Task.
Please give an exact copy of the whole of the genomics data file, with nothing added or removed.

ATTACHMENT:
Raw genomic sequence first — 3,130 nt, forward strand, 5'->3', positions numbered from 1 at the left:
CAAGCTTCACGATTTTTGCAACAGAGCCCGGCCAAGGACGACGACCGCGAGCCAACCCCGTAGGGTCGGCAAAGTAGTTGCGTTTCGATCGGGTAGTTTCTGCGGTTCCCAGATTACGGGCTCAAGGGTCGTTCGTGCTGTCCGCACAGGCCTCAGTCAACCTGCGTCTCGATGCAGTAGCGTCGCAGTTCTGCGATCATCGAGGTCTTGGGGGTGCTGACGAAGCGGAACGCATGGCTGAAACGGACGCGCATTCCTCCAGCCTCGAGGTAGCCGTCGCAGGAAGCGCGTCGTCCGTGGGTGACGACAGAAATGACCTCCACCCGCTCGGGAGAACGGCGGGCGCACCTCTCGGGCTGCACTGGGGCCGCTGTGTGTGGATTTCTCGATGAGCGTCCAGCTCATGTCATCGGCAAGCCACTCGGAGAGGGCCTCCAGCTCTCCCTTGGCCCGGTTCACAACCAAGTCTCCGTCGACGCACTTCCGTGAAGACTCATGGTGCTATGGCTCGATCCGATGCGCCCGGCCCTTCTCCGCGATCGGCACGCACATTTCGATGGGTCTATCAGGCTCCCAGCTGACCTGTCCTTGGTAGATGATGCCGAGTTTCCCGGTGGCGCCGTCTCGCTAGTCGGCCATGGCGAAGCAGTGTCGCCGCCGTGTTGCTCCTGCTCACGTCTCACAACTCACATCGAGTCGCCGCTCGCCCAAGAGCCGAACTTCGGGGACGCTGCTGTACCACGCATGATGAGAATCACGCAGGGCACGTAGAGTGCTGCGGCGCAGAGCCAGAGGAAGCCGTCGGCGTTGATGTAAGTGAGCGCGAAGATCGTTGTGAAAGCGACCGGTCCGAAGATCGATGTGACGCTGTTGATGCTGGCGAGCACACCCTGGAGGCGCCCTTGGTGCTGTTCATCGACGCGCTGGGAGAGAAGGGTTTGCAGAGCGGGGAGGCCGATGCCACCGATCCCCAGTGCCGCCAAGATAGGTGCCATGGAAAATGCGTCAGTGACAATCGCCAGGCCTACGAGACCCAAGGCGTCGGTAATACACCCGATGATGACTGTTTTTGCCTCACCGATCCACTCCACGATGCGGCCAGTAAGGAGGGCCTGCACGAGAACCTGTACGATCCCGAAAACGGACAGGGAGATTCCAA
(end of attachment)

Raw genomic sequence first — 3,130 nt, forward strand, 5'->3', positions numbered from 1 at the left:
CAAGCTTCACGATTTTTGCAACAGAGCCCGGCCAAGGACGACGACCGCGAGCCAACCCCGTAGGGTCGGCAAAGTAGTTGCGTTTCGATCGGGTAGTTTCTGCGGTTCCCAGATTACGGGCTCAAGGGTCGTTCGTGCTGTCCGCACAGGCCTCAGTCAACCTGCGTCTCGATGCAGTAGCGTCGCAGTTCTGCGATCATCGAGGTCTTGGGGGTGCTGACGAAGCGGAACGCATGGCTGAAACGGACGCGCATTCCTCCAGCCTCGAGGTAGCCGTCGCAGGAAGCGCGTCGTCCGTGGGTGACGACAGAAATGACCTCCACCCGCTCGGGAGAACGGCGGGCGCACCTCTCGGGCTGCACTGGGGCCGCTGTGTGTGGATTTCTCGATGAGCGTCCAGCTCATGTCATCGGCAAGCCACTCGGAGAGGGCCTCCAGCTCTCCCTTGGCCCGGTTCACAACCAAGTCTCCGTCGACGCACTTCCGTGAAGACTCATGGTGCTATGGCTCGATCCGATGCGCCCGGCCCTTCTCCGCGATCGGCACGCACATTTCGATGGGTCTATCAGGCTCCCAGCTGACCTGTCCTTGGTAGATGATGCCGAGTTTCCCGGTGGCGCCGTCTCGCTAGTCGGCCATGGCGAAGCAGTGTCGCCGCCGTGTTGCTCCTGCTCACGTCTCACAACTCACATCGAGTCGCCGCTCGCCCAAGAGCCGAACTTCGGGGACGCTGCTGTACCACGCATGATGAGAATCACGCAGGGCACGTAGAGTGCTGCGGCGCAGAGCCAGAGGAAGCCGTCGGCGTTGATGTAAGTGAGCGCGAAGATCGTTGTGAAAGCGACCGGTCCGAAGATCGATGTGACGCTGTTGATGCTGGCGAGCACACCCTGGAGGCGCCCTTGGTGCTGTTCATCGACGCGCTGGGAGAGAAGGGTTTGCAGAGCGGGGAGGCCGATGCCACCGATCCCCAGTGCCGCCAAGATAGGTGCCATGGAAAATGCGTCAGTGACAATCGCCAGGCCTACGAGACCCAAGGCGTCGGTAATACACCCGATGATGACTGTTTTTGCCTCACCGATCCACTCCACGATGCGGCCAGTAAGGAGGGCCTGCACGAGAACCTGTACGATCCCGAAAACGGACAGGGAGATTCCAA